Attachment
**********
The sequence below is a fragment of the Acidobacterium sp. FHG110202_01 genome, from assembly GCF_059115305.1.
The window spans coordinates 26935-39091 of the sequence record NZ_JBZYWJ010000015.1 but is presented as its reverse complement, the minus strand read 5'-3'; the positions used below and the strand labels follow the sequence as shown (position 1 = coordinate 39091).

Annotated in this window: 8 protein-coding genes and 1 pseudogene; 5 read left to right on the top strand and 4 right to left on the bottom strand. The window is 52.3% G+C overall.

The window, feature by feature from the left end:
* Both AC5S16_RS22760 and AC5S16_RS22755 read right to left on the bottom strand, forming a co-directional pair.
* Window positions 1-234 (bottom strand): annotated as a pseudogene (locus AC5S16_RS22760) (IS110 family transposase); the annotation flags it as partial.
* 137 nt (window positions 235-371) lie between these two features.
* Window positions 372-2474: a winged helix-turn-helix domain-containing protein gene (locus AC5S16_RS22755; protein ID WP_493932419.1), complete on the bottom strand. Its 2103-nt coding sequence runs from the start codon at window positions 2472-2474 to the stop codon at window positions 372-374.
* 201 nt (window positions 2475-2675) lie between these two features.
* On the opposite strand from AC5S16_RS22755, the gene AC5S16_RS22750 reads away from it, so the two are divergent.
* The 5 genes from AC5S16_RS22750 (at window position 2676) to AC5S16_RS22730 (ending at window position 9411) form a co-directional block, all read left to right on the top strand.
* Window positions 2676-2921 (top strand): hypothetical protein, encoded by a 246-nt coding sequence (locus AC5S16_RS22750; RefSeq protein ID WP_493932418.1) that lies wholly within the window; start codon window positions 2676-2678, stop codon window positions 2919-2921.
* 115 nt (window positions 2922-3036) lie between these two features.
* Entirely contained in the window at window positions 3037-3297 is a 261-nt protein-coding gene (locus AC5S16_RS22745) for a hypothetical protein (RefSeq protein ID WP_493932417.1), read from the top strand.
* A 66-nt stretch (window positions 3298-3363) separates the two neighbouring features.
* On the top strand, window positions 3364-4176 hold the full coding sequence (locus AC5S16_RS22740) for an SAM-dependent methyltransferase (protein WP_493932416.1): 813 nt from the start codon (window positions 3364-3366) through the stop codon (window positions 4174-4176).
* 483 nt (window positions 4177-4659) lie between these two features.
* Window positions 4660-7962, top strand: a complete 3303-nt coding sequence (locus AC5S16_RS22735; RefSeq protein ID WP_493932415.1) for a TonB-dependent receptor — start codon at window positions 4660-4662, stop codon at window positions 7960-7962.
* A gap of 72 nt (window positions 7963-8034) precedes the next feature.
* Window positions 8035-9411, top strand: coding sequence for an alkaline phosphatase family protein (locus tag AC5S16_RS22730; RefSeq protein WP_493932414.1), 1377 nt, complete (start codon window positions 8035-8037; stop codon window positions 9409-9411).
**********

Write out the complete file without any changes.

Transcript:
The sequence below is a fragment of the Acidobacterium sp. FHG110202_01 genome, from assembly GCF_059115305.1.
The window spans coordinates 26935-39091 of the sequence record NZ_JBZYWJ010000015.1 but is presented as its reverse complement, the minus strand read 5'-3'; the positions used below and the strand labels follow the sequence as shown (position 1 = coordinate 39091).

Annotated in this window: 8 protein-coding genes and 1 pseudogene; 5 read left to right on the top strand and 4 right to left on the bottom strand. The window is 52.3% G+C overall.

The window, feature by feature from the left end:
* Both AC5S16_RS22760 and AC5S16_RS22755 read right to left on the bottom strand, forming a co-directional pair.
* Window positions 1-234 (bottom strand): annotated as a pseudogene (locus AC5S16_RS22760) (IS110 family transposase); the annotation flags it as partial.
* 137 nt (window positions 235-371) lie between these two features.
* Window positions 372-2474: a winged helix-turn-helix domain-containing protein gene (locus AC5S16_RS22755; protein ID WP_493932419.1), complete on the bottom strand. Its 2103-nt coding sequence runs from the start codon at window positions 2472-2474 to the stop codon at window positions 372-374.
* 201 nt (window positions 2475-2675) lie between these two features.
* On the opposite strand from AC5S16_RS22755, the gene AC5S16_RS22750 reads away from it, so the two are divergent.
* The 5 genes from AC5S16_RS22750 (at window position 2676) to AC5S16_RS22730 (ending at window position 9411) form a co-directional block, all read left to right on the top strand.
* Window positions 2676-2921 (top strand): hypothetical protein, encoded by a 246-nt coding sequence (locus AC5S16_RS22750; RefSeq protein ID WP_493932418.1) that lies wholly within the window; start codon window positions 2676-2678, stop codon window positions 2919-2921.
* 115 nt (window positions 2922-3036) lie between these two features.
* Entirely contained in the window at window positions 3037-3297 is a 261-nt protein-coding gene (locus AC5S16_RS22745) for a hypothetical protein (RefSeq protein ID WP_493932417.1), read from the top strand.
* A 66-nt stretch (window positions 3298-3363) separates the two neighbouring features.
* On the top strand, window positions 3364-4176 hold the full coding sequence (locus AC5S16_RS22740) for an SAM-dependent methyltransferase (protein WP_493932416.1): 813 nt from the start codon (window positions 3364-3366) through the stop codon (window positions 4174-4176).
* 483 nt (window positions 4177-4659) lie between these two features.
* Window positions 4660-7962, top strand: a complete 3303-nt coding sequence (locus AC5S16_RS22735; RefSeq protein ID WP_493932415.1) for a TonB-dependent receptor — start codon at window positions 4660-4662, stop codon at window positions 7960-7962.
* A gap of 72 nt (window positions 7963-8034) precedes the next feature.
* Window positions 8035-9411, top strand: coding sequence for an alkaline phosphatase family protein (locus tag AC5S16_RS22730; RefSeq protein WP_493932414.1), 1377 nt, complete (start codon window positions 8035-8037; stop codon window positions 9409-9411).